This accounts for the popularity of Sarah Palin. When she first joined the McCain ticket, the outpouring of hysterical spite from liberal elites was overwhelming. This is something liberals really don’t get about themselves: they can be unbelievably snotty about conservatives, especially working-class conservatives. In this way, they practice class warfare, though to them it doesn’t come across that way; it only seems like they’re standing up for what is perfectly obvious to all right-thinking people. Anyway, readers of my old blog will recall that I responded with great bloggy ire in defense of Palin; it was quite clear that for whatever reason, she pushed all the right class-war buttons in liberal elites. The things they attacked her for, and the language they used to attack her, were dripping with class hatred — and I experienced it as hatred of people like me.

Both the attackers and the defenders (like me) didn’t really know much about Palin. She was, in those early days, less an actual politician as the biggest class-warfare marker of all. As the weeks rolled out, and it became clearer what her weaknesses were, I found that I couldn’t support her. She really wasn’t prepared to be president of the United States if McCain died. She might have been a wonderful governor of Alaska, but she wasn’t at all prepared for national leadership. This new information compelled me to recognize that the only reason I had left to justify my support of her was the fact that she angered liberal elites. That’s not reason enough. Emoting is not the same thing as thinking.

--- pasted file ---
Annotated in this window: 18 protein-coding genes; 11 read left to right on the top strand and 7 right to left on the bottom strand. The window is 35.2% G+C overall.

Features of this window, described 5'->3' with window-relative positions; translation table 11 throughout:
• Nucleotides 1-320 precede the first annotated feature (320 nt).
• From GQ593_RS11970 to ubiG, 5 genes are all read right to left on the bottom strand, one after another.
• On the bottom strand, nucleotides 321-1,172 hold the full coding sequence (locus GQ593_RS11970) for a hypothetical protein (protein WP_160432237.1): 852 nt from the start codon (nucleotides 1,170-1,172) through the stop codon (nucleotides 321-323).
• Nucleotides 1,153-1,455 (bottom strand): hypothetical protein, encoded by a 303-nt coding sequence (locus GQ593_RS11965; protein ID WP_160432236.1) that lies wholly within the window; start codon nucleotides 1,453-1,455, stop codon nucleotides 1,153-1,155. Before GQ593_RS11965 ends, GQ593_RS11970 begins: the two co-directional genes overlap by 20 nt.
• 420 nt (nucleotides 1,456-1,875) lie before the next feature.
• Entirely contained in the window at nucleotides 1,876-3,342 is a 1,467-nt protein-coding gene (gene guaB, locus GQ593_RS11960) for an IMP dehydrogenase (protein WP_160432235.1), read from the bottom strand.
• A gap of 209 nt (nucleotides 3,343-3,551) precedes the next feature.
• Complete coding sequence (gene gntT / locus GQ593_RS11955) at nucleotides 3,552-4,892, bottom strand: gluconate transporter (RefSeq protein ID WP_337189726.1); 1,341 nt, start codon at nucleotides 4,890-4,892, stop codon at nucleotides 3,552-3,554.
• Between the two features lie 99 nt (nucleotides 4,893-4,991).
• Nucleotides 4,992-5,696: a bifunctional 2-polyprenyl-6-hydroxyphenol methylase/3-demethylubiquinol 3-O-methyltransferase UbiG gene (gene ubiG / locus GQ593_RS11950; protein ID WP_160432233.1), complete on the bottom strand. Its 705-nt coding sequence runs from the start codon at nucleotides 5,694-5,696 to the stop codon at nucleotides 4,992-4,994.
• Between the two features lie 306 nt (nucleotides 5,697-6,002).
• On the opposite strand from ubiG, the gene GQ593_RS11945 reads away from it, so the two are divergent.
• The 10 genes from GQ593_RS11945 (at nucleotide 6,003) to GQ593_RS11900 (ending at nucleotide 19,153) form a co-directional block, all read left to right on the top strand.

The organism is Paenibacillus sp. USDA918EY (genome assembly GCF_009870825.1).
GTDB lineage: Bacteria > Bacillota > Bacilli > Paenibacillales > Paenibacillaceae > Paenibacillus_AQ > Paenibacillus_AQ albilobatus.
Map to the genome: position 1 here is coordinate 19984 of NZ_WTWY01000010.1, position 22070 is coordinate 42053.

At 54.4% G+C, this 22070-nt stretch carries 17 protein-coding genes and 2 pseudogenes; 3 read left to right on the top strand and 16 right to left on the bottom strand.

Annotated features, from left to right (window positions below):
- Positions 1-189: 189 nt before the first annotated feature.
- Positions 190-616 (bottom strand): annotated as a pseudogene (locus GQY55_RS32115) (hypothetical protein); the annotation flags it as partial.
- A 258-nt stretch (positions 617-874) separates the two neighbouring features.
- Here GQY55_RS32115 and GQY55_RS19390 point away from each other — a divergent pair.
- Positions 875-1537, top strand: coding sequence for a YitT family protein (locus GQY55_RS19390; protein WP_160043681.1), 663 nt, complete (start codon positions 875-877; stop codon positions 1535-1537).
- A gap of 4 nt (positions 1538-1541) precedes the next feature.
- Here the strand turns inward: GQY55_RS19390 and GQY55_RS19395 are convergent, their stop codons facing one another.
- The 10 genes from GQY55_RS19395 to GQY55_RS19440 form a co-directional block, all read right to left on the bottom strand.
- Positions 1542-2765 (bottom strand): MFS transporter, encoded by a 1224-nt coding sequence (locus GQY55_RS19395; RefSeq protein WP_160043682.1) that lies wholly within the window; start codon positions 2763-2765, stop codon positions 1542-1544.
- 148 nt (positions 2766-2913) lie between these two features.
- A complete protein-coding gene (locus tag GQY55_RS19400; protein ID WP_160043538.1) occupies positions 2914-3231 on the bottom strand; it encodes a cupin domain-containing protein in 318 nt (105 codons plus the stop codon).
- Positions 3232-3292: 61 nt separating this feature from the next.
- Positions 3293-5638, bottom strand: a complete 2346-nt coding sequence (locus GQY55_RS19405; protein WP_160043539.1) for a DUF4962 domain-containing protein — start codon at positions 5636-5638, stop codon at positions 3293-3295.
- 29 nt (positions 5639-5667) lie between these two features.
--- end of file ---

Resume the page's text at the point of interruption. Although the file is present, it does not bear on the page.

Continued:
One reason so many 2008 backers of Barack Obama are so disappointed today is that their support for him was based more on what the man symbolized culturally than in the (limited) politician he actually was. They needed him to be a symbol, so they made him a symbol. Same with Palin. This is what our class politics get us.

To be sure, our politicians will always be more to us than the summation of their policies and opinions. And some of our political issues will always have broader and deeper resonance than merely being based on the facts of the given matter. This is why we have a culture war. Both sides are combatants, but conservatives always come at these issues as underdogs because, as the sociologist James Davison Hunter writes, “at a deeper level of public discourse, the knowledge sector” — populated almost exclusively by liberal elites — “has largely defined the rules for public argumentation.” As Randy Goodwin explains, in California, those elites have repeatedly thwarted the will of the people in the matter of the death penalty. Given that background, they — we — shouldn’t be surprised when a democratic polity responds as the California Republicans did the other night.

I see that. The only thing I want to say again is that thoughtful conservatives (and thoughtful liberals) shouldn’t allow their moral and political thinking to be conditioned by class resentment of this sort. If something is wrong, it’s wrong, even though to say so puts us on the same side as the people we don’t like and don’t identify with. And, being Our Sort of Person doesn’t make a politician capable of being a good and effective leader. It’s hard for all of us to keep that straight, but that’s what it’s like to act in the fog of culture war.